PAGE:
GOURMET YA LIT, Part II
This is the second blog article in a series about food in young adult literature in celebration of Thanksgiving in Canada (Oct. 14) and the U.S. (Nov. 28). In today’s article I have asked Beth Fehlbaum to talk about food in BIG FAT DISASTER, Merit Press, March 2014. I’ll Read More
READ LIKE A WRITER, a teaching blog
GOURMET YA LIT, Part II
In celebration of Thanksgiving, the annual big pig-out feast, in Canada (Oct. 14) and the U.S. (Nov. 28) I’m running a series of articles about food in young adult (YA) literature. In today’s article I’ve asked Kim Askew & Amy Helmes, co-authors of ANYONE BUT YOU (Merit Press, Jan. 18, 2014) and Suzanne Kamata, author of GADGET GIRL: THE ART OF BEING INVISIBLE (GemmaMedia, 2013) to tell you why food is important, and prevalent, in their stories. (*Ed. note: The authors wrote the articles but I edited their articles into third person.)
ANYONE BUT YOU is a retelling of Romeo and Juliet in Chicago Italian restaurants. Mmm…pizza, anyone? To get a taste of how cleverly creative Kamata plays with food and cooking utensils, here’s a quote from GADGET GIRL: “Luckily, Gadget Girl has brought along her crème brȗlée torch. She’s been planning on using it to make a surprise dessert for Chaz’s victory dinner, but she whips it out early to melt the golem.”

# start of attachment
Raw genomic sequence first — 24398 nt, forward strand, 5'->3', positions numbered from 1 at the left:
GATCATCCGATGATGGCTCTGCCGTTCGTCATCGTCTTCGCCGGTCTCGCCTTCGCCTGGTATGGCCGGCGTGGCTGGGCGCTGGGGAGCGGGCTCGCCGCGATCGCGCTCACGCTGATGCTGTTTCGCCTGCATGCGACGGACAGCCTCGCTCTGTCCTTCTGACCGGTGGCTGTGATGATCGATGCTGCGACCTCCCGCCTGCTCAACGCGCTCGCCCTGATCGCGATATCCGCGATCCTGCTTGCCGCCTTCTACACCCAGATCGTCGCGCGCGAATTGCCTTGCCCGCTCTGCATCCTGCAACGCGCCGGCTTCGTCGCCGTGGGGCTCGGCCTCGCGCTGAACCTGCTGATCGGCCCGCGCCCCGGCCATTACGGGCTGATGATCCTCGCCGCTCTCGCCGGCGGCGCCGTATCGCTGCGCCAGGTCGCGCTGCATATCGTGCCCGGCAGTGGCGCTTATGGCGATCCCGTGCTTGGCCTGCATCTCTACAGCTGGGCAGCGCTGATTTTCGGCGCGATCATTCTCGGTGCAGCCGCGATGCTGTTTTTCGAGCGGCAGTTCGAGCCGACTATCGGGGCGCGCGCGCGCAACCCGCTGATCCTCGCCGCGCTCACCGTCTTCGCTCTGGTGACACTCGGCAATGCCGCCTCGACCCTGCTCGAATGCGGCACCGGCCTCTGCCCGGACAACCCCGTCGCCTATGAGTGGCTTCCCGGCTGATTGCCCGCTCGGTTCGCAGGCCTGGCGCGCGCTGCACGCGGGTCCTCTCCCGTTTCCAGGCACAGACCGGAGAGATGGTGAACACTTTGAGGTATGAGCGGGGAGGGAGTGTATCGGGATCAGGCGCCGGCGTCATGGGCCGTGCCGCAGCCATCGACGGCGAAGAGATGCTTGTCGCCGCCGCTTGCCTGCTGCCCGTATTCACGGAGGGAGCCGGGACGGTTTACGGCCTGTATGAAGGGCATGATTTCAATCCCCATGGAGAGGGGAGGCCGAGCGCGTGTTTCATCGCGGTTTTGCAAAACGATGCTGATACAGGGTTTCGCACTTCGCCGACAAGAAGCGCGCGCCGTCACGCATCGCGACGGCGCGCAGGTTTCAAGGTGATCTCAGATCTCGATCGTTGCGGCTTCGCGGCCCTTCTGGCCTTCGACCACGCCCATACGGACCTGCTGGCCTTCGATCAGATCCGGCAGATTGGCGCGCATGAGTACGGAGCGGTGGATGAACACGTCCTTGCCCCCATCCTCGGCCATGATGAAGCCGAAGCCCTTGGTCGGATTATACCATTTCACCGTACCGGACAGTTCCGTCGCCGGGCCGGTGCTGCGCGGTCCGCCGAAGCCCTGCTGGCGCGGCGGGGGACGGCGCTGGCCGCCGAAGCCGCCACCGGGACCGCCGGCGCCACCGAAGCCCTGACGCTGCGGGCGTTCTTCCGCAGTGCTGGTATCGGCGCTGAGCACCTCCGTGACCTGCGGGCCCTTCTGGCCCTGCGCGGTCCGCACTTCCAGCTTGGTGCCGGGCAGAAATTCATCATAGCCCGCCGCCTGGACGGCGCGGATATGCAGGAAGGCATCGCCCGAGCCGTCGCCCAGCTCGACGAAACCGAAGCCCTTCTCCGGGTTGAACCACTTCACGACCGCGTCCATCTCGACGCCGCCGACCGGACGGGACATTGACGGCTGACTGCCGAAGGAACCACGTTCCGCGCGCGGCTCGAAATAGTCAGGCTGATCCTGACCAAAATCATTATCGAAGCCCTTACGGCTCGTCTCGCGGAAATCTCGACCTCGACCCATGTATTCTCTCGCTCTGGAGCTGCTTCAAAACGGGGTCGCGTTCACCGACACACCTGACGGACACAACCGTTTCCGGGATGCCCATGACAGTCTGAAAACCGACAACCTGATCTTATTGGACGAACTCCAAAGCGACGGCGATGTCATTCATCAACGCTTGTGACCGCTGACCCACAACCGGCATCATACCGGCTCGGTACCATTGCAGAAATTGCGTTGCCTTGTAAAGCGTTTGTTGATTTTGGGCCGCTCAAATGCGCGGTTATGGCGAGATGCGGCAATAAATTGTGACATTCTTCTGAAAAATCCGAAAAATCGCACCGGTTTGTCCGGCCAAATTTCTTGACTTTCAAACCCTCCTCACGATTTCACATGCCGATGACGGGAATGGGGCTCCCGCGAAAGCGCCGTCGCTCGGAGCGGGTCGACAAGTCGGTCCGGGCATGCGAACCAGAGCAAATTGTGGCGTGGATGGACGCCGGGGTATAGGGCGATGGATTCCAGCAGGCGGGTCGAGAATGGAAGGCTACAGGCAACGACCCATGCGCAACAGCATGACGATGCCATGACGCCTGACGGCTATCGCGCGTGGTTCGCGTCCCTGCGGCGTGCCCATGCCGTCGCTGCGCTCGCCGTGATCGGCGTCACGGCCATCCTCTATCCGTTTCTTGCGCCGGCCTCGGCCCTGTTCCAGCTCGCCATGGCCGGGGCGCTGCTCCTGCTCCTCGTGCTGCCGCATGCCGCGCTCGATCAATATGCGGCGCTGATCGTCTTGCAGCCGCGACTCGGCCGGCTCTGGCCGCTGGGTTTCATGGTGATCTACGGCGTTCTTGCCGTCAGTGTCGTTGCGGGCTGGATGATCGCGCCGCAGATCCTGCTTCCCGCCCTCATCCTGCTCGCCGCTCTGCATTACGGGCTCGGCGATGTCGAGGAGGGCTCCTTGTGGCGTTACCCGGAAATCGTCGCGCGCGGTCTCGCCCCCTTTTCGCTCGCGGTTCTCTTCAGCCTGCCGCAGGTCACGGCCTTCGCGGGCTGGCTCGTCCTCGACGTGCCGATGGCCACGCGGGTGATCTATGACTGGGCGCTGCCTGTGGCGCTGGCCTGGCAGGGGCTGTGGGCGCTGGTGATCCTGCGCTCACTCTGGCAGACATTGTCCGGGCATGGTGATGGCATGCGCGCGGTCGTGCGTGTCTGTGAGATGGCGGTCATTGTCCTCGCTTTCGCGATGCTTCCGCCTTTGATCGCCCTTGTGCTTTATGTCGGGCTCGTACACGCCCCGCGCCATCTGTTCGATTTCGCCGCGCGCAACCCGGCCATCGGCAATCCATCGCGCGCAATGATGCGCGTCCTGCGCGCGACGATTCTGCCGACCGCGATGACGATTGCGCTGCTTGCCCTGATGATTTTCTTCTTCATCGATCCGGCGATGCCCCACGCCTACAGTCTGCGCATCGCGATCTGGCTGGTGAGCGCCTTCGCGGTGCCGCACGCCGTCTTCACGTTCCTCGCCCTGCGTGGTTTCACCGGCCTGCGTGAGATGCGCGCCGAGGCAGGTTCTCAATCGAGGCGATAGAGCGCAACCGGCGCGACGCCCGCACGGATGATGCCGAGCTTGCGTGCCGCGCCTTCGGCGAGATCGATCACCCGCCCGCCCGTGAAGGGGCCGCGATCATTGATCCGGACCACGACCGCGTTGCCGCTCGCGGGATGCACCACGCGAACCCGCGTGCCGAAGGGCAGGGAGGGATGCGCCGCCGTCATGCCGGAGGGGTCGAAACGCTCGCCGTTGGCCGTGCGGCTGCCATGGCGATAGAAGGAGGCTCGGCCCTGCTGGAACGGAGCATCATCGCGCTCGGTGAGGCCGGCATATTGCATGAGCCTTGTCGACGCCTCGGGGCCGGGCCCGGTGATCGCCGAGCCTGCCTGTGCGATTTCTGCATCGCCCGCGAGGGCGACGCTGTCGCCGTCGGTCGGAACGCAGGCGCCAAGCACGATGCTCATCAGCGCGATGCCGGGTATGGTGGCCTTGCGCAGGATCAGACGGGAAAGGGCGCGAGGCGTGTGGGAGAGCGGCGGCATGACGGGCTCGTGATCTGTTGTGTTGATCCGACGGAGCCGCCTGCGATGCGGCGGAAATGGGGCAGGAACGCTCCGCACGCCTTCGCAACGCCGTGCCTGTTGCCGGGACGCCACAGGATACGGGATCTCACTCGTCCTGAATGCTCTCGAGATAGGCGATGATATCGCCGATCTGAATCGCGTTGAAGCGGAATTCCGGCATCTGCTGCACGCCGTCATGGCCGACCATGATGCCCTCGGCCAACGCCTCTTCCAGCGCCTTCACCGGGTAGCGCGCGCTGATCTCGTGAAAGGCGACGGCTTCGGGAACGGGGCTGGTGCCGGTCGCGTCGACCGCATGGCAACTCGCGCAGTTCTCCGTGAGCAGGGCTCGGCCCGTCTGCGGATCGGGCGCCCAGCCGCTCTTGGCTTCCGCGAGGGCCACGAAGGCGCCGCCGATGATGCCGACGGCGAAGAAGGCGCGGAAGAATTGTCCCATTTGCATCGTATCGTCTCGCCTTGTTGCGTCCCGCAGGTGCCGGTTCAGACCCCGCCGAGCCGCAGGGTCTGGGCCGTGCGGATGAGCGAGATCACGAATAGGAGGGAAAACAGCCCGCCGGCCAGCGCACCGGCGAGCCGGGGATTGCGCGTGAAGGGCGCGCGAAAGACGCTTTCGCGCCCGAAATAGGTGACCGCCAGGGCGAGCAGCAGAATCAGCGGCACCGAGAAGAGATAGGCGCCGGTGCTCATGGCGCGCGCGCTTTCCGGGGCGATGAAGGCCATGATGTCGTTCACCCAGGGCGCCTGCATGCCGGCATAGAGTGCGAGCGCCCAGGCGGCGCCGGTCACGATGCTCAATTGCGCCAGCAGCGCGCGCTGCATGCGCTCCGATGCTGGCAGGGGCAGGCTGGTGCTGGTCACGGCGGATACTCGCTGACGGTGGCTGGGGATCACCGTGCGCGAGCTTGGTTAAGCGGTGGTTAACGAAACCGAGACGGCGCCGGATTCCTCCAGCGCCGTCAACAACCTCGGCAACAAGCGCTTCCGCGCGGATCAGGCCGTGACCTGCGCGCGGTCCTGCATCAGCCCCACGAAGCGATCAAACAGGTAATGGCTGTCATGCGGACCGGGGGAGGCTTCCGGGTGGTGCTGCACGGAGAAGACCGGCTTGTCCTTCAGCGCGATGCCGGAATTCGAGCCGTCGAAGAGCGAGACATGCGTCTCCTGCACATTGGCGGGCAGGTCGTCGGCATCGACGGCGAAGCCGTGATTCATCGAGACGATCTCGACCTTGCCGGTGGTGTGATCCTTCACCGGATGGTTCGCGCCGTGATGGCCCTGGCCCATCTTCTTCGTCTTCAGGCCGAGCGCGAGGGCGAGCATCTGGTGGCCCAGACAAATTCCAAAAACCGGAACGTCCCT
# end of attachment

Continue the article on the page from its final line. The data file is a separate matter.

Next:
Warning: You might want to wear a bib in case you drool while reading.
ANYONE BUT YOU by Kim Askew & Amy Helmes
The inspiration for Askew and Helmes’ third Twisted Lit novel, ANYONE BUT YOU, was the Montague and Capulet animosity in Romeo and Juliet. Why did the families despise each other in the first place? The authors’ re-imagined saga revolves around a bitter rivalry between two family-owned Italian restaurants in Chicago, and the mystery of how their feud began. Naturally, Askew and Helmes were influenced by the ongoing debate over who makes the best Chicago deep-dish pies: Gino’s East? Giordano’s? Lou Malnati’s? Pizzeria Uno? (Uh...they’re opting not to weigh in with a verdict on that, lest any diehards out there come after them with pizza-cutters!) The star-crossed lovers, Roman and Gigi, find forbidden love against the backdrop of homemade pasta and pizza dough. Going back in time—1933, to be exact—to explore the imagined history of their families’ epic impasse gave the authors an opportunity to tell the fascinating history of pizza in America. The dish wasn’t always standard fare in the States, but like the works of Shakespeare, it’s become a classic readers would be quite reluctant to live without.